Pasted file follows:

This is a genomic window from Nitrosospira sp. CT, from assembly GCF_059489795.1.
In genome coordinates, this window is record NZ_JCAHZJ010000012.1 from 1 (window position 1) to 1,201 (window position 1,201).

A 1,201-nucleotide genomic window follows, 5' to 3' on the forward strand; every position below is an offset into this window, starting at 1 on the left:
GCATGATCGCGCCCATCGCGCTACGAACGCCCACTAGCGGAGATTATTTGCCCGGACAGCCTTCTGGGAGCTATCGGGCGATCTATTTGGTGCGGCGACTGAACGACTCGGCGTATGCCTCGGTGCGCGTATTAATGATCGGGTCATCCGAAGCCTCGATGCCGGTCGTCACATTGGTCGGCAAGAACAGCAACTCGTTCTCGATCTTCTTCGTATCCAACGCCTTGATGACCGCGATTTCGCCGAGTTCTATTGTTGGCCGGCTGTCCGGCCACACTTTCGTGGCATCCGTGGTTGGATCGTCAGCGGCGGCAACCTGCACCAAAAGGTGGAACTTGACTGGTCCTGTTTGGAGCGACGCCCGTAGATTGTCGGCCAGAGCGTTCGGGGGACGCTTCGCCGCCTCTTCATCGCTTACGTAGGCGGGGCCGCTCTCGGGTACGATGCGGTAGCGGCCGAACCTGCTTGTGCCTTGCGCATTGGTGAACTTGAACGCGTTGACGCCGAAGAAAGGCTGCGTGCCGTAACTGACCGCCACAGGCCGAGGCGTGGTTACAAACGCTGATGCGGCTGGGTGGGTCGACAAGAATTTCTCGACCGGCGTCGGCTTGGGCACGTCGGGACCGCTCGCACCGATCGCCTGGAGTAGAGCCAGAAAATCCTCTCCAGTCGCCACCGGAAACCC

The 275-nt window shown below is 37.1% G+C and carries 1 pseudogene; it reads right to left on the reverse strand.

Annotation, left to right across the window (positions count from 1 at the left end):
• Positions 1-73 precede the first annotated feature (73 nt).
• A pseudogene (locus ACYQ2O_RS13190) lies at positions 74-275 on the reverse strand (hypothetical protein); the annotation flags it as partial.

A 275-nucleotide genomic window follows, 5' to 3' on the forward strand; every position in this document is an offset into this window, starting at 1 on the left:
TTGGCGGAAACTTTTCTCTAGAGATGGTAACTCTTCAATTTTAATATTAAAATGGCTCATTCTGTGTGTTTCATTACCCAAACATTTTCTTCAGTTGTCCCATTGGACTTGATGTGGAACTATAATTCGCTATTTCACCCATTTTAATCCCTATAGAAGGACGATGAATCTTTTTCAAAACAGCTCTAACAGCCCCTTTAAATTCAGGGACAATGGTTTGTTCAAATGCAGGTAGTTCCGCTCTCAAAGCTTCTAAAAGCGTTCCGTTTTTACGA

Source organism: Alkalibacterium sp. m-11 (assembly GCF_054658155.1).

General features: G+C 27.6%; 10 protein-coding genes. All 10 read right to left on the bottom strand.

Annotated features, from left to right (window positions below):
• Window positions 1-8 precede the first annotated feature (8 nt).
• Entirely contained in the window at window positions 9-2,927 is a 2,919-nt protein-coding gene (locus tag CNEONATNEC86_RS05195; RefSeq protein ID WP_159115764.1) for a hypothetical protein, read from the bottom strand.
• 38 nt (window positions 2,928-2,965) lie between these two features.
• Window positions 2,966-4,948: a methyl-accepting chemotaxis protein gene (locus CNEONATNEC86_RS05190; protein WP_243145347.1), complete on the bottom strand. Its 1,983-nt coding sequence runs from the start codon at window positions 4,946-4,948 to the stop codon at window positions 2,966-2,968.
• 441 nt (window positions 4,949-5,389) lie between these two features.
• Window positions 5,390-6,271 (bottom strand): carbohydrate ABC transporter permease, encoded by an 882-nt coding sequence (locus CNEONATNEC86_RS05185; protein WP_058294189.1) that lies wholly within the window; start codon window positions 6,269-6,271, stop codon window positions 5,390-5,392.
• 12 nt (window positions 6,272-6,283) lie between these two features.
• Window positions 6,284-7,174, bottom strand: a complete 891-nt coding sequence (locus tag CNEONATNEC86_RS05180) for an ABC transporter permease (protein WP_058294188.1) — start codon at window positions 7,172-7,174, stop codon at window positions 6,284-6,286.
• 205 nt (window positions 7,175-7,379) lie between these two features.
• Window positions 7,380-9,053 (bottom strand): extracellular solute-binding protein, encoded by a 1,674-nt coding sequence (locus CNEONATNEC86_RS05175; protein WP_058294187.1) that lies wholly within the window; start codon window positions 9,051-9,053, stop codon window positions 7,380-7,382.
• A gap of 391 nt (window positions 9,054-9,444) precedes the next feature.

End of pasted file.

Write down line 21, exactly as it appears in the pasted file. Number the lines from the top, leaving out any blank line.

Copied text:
• Window positions 6,284-7,174, bottom strand: a complete 891-nt coding sequence (locus tag CNEONATNEC86_RS05180) for an ABC transporter permease (protein WP_058294188.1) — start codon at window positions 7,172-7,174, stop codon at window positions 6,284-6,286.